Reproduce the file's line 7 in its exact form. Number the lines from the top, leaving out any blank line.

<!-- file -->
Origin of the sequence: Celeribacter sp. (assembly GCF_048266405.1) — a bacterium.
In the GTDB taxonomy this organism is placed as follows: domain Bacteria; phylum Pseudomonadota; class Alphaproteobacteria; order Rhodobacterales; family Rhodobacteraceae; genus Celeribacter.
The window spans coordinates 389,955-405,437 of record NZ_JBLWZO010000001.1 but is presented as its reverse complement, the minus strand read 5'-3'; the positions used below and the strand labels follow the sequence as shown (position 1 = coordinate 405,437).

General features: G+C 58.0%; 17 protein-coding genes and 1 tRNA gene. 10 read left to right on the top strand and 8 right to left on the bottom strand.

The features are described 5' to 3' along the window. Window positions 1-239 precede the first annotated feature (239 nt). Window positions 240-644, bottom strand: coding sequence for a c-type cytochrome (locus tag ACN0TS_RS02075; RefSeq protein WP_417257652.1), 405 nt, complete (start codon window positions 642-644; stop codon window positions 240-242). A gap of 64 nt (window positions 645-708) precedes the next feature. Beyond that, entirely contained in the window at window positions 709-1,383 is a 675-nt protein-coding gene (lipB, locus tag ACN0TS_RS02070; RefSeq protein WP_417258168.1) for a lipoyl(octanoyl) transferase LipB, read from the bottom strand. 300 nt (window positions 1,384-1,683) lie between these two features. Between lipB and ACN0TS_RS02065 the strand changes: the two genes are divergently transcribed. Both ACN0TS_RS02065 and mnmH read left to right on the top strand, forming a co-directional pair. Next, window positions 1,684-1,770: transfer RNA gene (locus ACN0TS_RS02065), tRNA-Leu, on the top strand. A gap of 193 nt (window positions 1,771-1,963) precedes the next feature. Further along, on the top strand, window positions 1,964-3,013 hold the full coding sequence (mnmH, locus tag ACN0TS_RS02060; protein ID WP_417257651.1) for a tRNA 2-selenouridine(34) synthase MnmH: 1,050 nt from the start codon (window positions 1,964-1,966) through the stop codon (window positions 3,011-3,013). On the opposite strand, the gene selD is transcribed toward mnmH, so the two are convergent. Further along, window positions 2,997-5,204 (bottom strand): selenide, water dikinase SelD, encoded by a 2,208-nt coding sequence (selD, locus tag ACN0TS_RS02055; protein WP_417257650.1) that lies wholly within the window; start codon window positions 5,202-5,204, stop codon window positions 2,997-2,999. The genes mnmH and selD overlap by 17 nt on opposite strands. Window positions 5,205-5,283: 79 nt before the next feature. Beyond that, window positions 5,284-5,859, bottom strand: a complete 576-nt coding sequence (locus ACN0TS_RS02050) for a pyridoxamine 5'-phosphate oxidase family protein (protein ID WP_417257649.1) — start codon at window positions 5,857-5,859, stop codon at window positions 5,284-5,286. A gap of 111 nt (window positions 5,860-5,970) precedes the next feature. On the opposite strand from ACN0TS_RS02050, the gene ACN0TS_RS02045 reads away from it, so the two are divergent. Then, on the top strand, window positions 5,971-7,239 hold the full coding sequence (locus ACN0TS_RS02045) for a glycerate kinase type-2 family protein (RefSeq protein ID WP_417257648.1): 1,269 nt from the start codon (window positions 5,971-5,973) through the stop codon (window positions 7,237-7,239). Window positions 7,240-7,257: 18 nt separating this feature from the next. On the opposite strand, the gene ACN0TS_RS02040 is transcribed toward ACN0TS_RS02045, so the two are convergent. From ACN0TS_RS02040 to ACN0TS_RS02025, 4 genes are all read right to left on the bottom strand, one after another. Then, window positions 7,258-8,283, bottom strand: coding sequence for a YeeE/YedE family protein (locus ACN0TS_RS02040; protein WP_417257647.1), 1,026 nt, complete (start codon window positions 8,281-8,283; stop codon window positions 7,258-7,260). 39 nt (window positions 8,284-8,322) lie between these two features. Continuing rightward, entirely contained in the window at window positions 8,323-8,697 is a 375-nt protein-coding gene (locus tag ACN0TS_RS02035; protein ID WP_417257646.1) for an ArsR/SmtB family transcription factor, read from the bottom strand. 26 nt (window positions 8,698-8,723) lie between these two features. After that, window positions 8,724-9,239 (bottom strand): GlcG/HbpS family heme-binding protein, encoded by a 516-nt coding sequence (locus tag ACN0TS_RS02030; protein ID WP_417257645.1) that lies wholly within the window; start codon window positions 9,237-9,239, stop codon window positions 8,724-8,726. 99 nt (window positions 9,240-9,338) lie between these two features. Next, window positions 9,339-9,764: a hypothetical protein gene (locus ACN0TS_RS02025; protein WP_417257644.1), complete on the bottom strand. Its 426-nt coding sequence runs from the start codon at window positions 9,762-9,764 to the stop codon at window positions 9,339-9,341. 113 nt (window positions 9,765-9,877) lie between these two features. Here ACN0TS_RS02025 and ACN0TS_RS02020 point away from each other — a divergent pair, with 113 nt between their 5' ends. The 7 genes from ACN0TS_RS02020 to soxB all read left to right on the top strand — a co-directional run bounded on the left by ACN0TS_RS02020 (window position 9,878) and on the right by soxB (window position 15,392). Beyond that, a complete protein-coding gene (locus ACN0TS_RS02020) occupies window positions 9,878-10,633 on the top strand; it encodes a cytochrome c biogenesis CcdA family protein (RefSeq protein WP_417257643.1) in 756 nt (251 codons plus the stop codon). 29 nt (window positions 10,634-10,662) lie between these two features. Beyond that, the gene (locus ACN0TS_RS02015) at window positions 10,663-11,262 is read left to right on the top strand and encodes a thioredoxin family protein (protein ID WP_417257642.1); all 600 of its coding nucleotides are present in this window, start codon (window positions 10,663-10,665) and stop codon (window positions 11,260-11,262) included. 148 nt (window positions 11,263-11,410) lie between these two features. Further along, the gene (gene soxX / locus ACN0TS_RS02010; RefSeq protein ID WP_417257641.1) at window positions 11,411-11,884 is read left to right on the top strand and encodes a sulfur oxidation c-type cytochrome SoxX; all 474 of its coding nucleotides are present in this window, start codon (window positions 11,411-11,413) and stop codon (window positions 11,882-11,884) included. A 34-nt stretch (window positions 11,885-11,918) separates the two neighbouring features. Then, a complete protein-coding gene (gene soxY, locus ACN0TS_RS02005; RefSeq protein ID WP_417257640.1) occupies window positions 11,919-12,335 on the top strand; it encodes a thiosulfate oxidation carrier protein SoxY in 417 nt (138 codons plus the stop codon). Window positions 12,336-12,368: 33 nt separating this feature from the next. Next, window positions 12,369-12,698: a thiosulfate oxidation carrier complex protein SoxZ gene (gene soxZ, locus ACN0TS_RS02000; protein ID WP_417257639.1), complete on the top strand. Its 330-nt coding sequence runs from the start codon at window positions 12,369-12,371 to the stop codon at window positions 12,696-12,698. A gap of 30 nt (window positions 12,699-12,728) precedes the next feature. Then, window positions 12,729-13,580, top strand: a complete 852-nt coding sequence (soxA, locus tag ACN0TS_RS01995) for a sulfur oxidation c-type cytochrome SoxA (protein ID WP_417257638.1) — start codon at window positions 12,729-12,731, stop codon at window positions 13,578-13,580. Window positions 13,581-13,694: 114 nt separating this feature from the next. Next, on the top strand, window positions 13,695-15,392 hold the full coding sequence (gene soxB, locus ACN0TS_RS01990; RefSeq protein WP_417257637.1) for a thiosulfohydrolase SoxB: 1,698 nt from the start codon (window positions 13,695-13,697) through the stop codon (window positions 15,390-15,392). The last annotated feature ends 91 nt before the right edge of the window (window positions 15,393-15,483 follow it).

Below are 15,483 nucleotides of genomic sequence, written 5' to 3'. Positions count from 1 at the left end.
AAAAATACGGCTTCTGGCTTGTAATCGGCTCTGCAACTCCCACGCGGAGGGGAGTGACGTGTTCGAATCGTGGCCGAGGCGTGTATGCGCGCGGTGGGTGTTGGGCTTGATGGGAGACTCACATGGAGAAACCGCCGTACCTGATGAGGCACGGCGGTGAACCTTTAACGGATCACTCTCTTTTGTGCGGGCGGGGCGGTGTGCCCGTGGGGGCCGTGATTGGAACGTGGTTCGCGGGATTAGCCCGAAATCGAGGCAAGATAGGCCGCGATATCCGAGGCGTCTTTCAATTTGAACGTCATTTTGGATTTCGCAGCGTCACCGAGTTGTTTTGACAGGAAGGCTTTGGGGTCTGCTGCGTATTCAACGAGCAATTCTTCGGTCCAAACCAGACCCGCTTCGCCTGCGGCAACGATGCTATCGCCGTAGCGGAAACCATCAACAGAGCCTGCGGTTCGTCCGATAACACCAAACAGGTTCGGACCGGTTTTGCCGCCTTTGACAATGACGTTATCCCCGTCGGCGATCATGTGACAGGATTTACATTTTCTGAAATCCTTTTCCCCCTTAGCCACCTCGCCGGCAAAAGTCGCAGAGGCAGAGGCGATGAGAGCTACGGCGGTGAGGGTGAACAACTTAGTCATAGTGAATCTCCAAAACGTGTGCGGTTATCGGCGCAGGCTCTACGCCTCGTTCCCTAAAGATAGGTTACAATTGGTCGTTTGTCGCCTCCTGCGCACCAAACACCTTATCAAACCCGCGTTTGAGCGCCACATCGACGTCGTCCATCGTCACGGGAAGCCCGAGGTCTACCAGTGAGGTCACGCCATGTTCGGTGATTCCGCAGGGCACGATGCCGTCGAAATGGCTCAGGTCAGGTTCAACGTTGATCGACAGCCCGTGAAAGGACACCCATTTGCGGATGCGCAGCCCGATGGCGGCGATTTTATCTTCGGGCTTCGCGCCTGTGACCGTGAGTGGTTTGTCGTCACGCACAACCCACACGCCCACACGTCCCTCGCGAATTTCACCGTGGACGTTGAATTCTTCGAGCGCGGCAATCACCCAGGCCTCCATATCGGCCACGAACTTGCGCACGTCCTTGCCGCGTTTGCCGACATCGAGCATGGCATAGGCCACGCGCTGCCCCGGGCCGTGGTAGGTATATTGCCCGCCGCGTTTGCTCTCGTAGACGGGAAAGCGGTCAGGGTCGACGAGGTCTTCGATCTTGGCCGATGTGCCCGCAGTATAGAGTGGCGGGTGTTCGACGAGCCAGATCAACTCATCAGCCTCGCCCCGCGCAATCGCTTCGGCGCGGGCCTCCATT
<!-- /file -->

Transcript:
AAAAATACGGCTTCTGGCTTGTAATCGGCTCTGCAACTCCCACGCGGAGGGGAGTGACGTGTTCGAATCGTGGCCGAGGCGTGTATGCGCGCGGTGGGTGTTGGGCTTGATGGGAGACTCACATGGAGAAACCGCCGTACCTGATGAGGCACGGCGGTGAACCTTTAACGGATCACTCTCTTTTGTGCGGGCGGGGCGGTGTGCCCGTGGGGGCCGTGATTGGAACGTGGTTCGCGGGATTAGCCCGAAATCGAGGCAAGATAGGCCGCGATATCCGAGGCGTCTTTCAATTTGAACGTCATTTTGGATTTCGCAGCGTCACCGAGTTGTTTTGACAGGAAGGCTTTGGGGTCTGCTGCGTATTCAACGAGCAATTCTTCGGTCCAAACCAGACCCGCTTCGCCTGCGGCAACGATGCTATCGCCGTAGCGGAAACCATCAACAGAGCCTGCGGTTCGTCCGATAACACCAAACAGGTTCGGACCGGTTTTGCCGCCTTTGACAATGACGTTATCCCCGTCGGCGATCATGTGACAGGATTTACATTTTCTGAAATCCTTTTCCCCCTTAGCCACCTCGCCGGCAAAAGTCGCAGAGGCAGAGGCGATGAGAGCTACGGCGGTGAGGGTGAACAACTTAGTCATAGTGAATCTCCAAAACGTGTGCGGTTATCGGCGCAGGCTCTACGCCTCGTTCCCTAAAGATAGGTTACAATTGGTCGTTTGTCGCCTCCTGCGCACCAAACACCTTATCAAACCCGCGTTTGAGCGCCACATCGACGTCGTCCATCGTCACGGGAAGCCCGAGGTCTACCAGTGAGGTCACGCCATGTTCGGTGATTCCGCAGGGCACGATGCCGTCGAAATGGCTCAGGTCAGGTTCAACGTTGATCGACAGCCCGTGAAAGGACACCCATTTGCGGATGCGCAGCCCGATGGCGGCGATTTTATCTTCGGGCTTCGCGCCTGTGACCGTGAGTGGTTTGTCGTCACGCACAACCCACACGCCCACACGTCCCTCGCGAATTTCACCGTGGACGTTGAATTCTTCGAGCGCGGCAATCACCCAGGCCTCCATATCGGCCACGAACTTGCGCACGTCCTTGCCGCGTTTGCCGACATCGAGCATGGCATAGGCCACGCGCTGCCCCGGGCCGTGGTAGGTATATTGCCCGCCGCGTTTGCTCTCGTAGACGGGAAAGCGGTCAGGGTCGACGAGGTCTTCGATCTTGGCCGATGTGCCCGCAGTATAGAGTGGCGGGTGTTCGACGAGCCAGATCAACTCATCAGCCTCGCCCCGCGCAATCGCTTCGGCGCGGGCCTCCATT